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Interview: Tyler Rogers, Sales Executive

Laura Kier

January 13, 2016

As Sales Executive, Tyler Rogers spends his time on the road talking to utilities about EnergyHub’s energy management solutions for connected devices. We sat down with him to talk about his work at EnergyHub, utility challenges in the connected home space, and his recent move to Reno.

Tyler Rogers

Kat: Your title is Sales Executive. What do you actually do?

Tyler: My job is really the combination of three things: crusader, student, and consultant. It is my great pleasure to travel around the United States beating the EnergyHub drum and telling all that will listen about the value we can bring to a connected device program. Another great part of my job is the fact that I can be a student constantly learning from the utilities I meet with, which is personally very rewarding. Lastly, I take great joy in serving as a consultant, helping solve problems and, in the best cases, helping utilities solve a problem they did not know they even had.


Kat: You joined EnergyHub in April 2015. What did you do before that?

TylerBefore my days at EnergyHub, I had the pleasure to work at Opower, where I learned about utility DSM programs, behavioral science, and customer engagement. Before that, I had a great time working at Booz Allen Hamilton, helping federal agencies adopt more sustainable business practices.

Kat: What made you decide to work in energy?

TylerMy dad taught me a lesson when I was in Boy Scouts growing up that set my professional trajectory: “Always leave the campsite better than you found it.” It is my belief that our energy use has an impact on our environment and it has been my objective to make sure I leave this world having helped advance the use of energy more efficiently and in the cleanest manner possible.

Kat: What’s the biggest challenge utilities face in the connected home space?

TylerUtilities face two challenges: new competitors and distraction. Customers are now expecting more sophistication in their energy control and looking for service providers to offer new services. Utilities are now competing with cable companies, software giants, and hardware manufacturers to meet consumer demand. The good news for utilities is customers want to turn to them first to provide energy control services. As utilities look to create new offerings or services, there is a challenge in front of them to not lose sight of the need to do the basics very well, like delivering reliable power and being an energy advisor (albeit a more sophisticated advisor).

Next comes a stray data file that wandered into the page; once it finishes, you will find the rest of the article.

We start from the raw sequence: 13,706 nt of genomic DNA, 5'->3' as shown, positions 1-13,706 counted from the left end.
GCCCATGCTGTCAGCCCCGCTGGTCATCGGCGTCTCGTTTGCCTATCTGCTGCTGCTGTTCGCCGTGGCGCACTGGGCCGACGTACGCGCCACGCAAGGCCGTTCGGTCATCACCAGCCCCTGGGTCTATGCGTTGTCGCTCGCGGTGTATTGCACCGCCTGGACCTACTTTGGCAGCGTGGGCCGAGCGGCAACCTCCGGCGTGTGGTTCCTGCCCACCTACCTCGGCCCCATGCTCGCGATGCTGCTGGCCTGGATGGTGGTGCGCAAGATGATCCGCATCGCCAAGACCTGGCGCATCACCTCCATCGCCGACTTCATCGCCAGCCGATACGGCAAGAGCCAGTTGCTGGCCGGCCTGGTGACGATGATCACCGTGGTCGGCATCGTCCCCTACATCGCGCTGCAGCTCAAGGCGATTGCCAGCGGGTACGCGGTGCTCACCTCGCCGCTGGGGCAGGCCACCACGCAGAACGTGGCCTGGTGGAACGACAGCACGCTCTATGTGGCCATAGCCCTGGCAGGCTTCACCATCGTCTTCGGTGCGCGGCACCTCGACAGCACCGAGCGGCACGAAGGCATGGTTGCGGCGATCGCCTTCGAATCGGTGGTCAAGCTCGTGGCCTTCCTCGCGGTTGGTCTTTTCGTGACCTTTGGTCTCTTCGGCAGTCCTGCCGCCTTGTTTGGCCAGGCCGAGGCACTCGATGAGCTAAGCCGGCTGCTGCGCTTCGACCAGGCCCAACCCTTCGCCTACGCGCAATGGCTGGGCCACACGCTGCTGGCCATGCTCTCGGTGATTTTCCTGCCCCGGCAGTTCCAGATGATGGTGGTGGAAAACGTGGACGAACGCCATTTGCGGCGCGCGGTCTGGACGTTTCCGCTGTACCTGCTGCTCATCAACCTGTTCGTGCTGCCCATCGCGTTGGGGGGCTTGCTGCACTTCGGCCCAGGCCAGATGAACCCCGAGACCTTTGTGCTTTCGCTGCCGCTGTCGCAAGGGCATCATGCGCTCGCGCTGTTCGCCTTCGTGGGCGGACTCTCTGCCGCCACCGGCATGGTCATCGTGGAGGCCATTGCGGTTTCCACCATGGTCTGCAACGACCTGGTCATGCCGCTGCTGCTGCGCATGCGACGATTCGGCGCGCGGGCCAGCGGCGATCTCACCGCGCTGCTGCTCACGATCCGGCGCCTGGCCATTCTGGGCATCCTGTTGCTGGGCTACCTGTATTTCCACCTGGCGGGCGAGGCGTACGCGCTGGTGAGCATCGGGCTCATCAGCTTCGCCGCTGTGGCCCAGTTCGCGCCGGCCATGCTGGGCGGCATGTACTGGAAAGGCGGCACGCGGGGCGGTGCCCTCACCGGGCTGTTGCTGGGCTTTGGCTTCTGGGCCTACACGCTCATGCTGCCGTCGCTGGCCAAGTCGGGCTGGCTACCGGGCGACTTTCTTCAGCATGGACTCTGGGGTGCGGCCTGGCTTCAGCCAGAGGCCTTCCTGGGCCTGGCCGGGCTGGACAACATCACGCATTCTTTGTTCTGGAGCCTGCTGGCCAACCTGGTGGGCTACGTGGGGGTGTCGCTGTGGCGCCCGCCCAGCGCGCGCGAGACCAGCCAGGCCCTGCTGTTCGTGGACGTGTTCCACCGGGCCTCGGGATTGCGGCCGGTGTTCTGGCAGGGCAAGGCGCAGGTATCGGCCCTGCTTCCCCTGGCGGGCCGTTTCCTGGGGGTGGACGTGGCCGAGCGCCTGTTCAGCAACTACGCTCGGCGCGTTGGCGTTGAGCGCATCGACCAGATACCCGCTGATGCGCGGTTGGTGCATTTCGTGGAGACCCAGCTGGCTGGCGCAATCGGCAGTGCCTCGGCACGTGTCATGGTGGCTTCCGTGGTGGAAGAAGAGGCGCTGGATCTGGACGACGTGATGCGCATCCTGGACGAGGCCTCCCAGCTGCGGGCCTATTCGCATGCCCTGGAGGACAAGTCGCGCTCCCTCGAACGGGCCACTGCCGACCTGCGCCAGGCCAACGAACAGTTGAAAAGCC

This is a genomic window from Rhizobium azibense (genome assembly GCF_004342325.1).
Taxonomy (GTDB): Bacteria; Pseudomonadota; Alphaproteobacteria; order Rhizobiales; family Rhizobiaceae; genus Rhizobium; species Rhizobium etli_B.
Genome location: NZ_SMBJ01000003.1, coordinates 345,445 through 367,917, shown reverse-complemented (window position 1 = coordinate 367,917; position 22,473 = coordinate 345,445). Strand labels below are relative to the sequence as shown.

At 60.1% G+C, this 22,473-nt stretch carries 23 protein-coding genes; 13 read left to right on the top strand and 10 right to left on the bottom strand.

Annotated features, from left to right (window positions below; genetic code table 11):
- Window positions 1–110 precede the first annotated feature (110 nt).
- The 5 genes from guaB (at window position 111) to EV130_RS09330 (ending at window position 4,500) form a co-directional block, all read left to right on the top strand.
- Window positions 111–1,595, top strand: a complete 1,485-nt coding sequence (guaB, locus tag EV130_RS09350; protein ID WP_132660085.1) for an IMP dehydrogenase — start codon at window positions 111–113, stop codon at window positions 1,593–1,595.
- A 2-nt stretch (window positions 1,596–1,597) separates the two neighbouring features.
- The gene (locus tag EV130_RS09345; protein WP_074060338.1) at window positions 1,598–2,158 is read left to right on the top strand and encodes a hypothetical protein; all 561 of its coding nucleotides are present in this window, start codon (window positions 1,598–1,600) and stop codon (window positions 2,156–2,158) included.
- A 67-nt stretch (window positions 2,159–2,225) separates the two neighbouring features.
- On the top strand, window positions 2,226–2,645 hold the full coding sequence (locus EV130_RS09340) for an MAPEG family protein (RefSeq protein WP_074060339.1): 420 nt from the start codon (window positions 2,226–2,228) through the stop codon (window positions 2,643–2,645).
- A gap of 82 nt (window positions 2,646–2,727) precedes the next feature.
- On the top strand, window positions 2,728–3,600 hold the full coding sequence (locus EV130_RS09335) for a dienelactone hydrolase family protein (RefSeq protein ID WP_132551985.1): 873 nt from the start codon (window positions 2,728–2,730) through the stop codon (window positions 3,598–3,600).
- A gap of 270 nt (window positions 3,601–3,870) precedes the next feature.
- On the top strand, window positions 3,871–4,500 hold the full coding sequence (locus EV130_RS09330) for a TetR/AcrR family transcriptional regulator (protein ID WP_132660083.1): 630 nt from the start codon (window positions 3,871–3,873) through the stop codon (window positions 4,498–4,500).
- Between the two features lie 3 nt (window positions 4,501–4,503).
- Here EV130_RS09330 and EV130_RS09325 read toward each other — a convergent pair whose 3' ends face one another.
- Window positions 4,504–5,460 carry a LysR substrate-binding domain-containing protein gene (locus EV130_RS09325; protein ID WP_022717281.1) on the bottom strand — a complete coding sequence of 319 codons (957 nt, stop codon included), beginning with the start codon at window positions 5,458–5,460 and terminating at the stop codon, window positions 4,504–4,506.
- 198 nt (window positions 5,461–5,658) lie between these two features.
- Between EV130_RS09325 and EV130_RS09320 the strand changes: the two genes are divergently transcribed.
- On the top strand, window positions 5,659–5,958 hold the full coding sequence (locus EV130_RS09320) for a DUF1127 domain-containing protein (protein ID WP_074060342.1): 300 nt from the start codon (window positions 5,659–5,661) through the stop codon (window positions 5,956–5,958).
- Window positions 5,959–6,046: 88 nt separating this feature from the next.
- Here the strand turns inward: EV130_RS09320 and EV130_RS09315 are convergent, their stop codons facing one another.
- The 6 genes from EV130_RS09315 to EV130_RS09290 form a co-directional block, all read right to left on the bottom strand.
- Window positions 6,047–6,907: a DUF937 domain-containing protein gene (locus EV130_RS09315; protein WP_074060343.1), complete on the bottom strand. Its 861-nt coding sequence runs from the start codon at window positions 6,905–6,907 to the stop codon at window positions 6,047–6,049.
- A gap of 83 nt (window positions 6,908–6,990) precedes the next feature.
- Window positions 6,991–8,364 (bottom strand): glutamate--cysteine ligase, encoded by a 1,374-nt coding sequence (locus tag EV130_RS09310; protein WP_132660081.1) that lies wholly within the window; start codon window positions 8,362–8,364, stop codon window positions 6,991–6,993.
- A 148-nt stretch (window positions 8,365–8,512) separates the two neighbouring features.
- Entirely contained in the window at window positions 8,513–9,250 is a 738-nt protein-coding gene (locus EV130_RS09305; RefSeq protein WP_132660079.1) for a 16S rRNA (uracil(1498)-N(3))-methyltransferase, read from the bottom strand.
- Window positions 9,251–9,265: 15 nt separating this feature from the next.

Kat: How can they address these challenges, and how does your work help them do so?

TylerThat’s a simple one: pick-up the phone and give me a call! EnergyHub’s product is intended to provide utilities with maximum flexibility in designing a connected home solution leveraging multiple types of hardware. From demand response to energy efficiency to home automation, we really are the connected home solution specific to the needs of utilities.

For example, Bring Your Own Thermostat® demand response programs are a great way for utilities to take advantage of devices their customers are already using as demand response assets. Instead of competing with connected home service providers, utilities have an opportunity to co-own the customer relationship in a way that generates value for everyone and improves customer relationships.

man woman and dog on a snowy place

KatEarlier this year, you relocated from the Washington, D.C. area to Reno, Nevada. Why the change, and why Reno?

TylerReno is home for me, so after a few years on the East Coast I decided to finally answer the call of the Sierra Nevada and return back to a part of the world that is deeply ingrained in me. Little known fact: Nevada is the most mountainous state in the contiguous United States. As a person who loves the outdoors, Nevada and nearby Tahoe are a great places to have in your backyard. Lastly, have you seen this winter’s snow totals?

Kat: What are you doing when you’re not working?

TylerAs of late my free time has involved introducing my wife (a native Marylander) to the West, making soup to keep warm this winter, and training my labradoodle to walk in the snow with booties so he can join us on snowshoe trips.

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